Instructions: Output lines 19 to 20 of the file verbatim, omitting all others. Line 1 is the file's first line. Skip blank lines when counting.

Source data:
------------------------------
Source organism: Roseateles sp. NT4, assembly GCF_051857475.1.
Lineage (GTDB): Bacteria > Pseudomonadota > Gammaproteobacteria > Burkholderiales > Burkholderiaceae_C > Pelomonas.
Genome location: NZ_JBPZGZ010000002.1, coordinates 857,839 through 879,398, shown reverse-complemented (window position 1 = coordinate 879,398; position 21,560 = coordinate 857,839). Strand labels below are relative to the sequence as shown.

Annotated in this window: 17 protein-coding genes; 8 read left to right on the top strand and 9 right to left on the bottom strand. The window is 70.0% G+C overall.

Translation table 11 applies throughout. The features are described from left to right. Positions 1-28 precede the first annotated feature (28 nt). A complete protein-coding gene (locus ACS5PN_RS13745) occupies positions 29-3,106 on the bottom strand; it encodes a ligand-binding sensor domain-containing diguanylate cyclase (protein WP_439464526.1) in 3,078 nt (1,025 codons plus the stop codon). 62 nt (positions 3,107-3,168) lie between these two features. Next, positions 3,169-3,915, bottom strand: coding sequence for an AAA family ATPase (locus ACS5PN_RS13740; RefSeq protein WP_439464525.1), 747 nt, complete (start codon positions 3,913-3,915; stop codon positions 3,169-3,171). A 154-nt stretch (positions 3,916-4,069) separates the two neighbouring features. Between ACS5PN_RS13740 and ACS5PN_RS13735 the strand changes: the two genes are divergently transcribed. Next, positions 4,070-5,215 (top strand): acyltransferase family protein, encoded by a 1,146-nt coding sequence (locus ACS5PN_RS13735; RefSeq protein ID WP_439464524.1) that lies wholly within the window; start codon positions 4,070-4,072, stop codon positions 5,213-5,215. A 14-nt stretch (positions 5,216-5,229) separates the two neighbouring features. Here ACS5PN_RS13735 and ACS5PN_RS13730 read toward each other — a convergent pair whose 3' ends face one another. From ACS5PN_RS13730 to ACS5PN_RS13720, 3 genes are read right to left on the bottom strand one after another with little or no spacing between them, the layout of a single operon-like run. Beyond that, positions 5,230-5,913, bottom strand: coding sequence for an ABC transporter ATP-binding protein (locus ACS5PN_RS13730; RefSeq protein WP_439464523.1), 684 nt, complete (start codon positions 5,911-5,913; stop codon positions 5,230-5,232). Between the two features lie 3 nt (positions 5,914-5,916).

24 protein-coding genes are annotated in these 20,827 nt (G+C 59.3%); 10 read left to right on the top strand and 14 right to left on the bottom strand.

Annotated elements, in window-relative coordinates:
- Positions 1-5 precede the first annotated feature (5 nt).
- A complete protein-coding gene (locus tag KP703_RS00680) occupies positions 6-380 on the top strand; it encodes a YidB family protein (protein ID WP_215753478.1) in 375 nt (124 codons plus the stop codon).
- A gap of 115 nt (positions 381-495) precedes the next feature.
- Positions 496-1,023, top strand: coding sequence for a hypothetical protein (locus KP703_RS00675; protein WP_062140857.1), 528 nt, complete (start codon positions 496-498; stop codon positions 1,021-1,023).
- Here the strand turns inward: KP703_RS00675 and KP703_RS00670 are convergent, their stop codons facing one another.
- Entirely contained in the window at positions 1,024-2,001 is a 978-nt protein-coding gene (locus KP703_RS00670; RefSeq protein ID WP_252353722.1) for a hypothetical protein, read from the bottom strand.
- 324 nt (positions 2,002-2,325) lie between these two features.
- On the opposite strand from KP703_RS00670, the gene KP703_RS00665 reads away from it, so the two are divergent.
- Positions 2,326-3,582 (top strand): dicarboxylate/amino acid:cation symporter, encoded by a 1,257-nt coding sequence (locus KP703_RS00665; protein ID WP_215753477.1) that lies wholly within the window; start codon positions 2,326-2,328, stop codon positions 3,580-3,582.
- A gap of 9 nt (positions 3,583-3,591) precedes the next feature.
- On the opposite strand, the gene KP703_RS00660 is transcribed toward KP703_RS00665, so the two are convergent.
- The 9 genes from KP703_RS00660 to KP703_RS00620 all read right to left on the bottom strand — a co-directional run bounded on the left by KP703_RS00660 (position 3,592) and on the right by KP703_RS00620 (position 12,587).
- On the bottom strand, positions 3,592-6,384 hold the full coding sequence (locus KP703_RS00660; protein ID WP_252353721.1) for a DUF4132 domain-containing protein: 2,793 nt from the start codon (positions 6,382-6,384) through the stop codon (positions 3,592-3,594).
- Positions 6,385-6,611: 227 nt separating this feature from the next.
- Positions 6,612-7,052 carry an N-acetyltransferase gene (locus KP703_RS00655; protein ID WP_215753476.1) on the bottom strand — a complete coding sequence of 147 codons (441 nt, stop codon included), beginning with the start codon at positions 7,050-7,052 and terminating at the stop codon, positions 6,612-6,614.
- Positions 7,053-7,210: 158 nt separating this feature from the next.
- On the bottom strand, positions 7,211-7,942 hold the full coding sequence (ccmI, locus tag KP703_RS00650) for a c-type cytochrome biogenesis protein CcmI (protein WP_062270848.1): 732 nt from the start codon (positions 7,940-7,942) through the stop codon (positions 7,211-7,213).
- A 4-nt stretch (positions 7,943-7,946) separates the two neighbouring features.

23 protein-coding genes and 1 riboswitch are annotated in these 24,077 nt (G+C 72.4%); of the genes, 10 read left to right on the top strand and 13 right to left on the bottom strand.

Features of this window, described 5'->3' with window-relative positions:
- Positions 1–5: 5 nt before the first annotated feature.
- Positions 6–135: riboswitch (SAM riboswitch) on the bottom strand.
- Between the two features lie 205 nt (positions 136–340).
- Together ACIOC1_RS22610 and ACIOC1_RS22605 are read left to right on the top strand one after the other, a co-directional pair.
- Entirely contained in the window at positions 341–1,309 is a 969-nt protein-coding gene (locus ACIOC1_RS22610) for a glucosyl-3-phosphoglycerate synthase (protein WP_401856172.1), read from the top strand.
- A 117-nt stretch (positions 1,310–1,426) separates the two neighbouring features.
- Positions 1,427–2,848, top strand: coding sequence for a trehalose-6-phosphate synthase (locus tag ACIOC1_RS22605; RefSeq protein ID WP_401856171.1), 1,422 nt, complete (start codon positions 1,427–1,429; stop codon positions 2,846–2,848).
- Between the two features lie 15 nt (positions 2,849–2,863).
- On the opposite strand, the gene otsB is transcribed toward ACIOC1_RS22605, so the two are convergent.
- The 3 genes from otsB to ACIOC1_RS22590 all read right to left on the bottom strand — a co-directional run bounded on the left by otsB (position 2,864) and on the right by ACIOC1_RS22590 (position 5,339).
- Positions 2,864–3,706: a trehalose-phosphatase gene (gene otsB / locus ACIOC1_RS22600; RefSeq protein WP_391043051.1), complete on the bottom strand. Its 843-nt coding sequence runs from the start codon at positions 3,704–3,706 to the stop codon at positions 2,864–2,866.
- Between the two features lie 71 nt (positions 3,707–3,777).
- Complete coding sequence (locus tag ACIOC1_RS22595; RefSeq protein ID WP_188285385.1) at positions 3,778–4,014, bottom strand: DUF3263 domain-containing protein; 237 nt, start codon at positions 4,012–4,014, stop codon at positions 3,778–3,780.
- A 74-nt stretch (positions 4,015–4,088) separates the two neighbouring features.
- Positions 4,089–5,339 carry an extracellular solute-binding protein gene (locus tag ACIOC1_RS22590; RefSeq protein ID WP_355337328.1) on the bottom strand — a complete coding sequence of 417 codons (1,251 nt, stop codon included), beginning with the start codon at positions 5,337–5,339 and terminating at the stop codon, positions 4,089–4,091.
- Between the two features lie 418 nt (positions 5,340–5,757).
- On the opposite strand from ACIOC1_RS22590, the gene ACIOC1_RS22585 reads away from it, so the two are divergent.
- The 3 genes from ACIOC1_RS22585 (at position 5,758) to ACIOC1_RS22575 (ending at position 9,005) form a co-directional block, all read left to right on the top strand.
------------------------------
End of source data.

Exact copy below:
- The 9 genes from KP703_RS00660 to KP703_RS00620 all read right to left on the bottom strand — a co-directional run bounded on the left by KP703_RS00660 (position 3,592) and on the right by KP703_RS00620 (position 12,587).
- On the bottom strand, positions 3,592-6,384 hold the full coding sequence (locus KP703_RS00660; protein ID WP_252353721.1) for a DUF4132 domain-containing protein: 2,793 nt from the start codon (positions 6,382-6,384) through the stop codon (positions 3,592-3,594).